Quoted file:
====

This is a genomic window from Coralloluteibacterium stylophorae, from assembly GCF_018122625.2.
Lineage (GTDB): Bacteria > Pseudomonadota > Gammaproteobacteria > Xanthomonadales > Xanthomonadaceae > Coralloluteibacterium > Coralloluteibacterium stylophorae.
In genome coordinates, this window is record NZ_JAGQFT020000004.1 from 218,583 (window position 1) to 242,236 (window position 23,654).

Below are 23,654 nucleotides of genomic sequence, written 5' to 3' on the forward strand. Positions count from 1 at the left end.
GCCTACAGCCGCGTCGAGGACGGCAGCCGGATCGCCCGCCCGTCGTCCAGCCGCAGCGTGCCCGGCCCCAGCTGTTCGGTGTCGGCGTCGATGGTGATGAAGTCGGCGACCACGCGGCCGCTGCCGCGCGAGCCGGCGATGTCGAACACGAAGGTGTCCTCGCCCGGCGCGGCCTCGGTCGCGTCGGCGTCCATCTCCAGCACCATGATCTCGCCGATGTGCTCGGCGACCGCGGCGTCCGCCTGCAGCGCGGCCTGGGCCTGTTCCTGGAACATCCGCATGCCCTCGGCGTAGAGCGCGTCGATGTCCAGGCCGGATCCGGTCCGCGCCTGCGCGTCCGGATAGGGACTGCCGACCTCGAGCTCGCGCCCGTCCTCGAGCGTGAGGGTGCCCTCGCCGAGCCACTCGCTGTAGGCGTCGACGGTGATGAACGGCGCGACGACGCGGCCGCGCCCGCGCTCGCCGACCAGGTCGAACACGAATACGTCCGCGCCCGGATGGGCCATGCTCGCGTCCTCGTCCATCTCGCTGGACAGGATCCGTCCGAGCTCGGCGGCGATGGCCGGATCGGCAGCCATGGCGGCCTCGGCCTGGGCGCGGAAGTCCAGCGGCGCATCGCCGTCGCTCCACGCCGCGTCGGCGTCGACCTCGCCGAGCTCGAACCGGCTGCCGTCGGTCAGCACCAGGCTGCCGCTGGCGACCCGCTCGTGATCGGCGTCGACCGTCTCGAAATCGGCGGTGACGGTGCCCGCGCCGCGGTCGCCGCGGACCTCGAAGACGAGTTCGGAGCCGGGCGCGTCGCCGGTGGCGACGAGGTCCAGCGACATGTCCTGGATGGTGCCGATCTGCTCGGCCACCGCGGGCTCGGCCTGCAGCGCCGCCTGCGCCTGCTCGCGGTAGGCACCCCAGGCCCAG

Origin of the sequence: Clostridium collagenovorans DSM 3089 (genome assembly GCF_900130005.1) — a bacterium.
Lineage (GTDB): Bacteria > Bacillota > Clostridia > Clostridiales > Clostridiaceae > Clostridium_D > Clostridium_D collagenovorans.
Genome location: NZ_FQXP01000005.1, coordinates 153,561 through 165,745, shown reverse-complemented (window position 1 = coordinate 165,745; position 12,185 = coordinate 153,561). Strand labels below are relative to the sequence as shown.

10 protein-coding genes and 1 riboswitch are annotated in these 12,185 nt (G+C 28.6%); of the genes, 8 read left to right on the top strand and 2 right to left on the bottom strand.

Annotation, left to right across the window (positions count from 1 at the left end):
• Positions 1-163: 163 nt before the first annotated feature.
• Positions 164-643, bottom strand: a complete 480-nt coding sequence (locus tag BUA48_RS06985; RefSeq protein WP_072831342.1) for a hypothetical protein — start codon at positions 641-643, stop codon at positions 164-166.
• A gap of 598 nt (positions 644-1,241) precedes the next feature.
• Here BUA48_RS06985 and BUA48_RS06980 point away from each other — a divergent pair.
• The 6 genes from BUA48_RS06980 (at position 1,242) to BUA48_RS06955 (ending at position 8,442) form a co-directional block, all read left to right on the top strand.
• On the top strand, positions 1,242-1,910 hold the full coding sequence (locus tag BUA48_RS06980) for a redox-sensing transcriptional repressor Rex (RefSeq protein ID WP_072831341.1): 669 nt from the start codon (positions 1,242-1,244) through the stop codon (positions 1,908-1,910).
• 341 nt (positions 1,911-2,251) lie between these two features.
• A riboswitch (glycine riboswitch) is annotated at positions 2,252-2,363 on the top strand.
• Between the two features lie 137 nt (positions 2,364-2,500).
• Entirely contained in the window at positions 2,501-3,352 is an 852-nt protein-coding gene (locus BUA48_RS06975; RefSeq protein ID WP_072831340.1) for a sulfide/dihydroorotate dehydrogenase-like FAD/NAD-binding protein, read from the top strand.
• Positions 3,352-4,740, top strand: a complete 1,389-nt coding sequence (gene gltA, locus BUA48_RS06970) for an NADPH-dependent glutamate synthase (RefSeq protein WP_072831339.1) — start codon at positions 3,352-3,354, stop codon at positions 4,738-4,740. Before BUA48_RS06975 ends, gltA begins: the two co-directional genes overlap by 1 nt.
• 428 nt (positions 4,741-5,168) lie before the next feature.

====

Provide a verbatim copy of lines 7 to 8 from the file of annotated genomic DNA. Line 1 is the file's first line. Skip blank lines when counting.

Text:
Lineage (GTDB): Bacteria > Bacillota > Clostridia > Clostridiales > Clostridiaceae > Clostridium_D > Clostridium_D collagenovorans.
Genome location: NZ_FQXP01000005.1, coordinates 153,561 through 165,745, shown reverse-complemented (window position 1 = coordinate 165,745; position 12,185 = coordinate 153,561). Strand labels below are relative to the sequence as shown.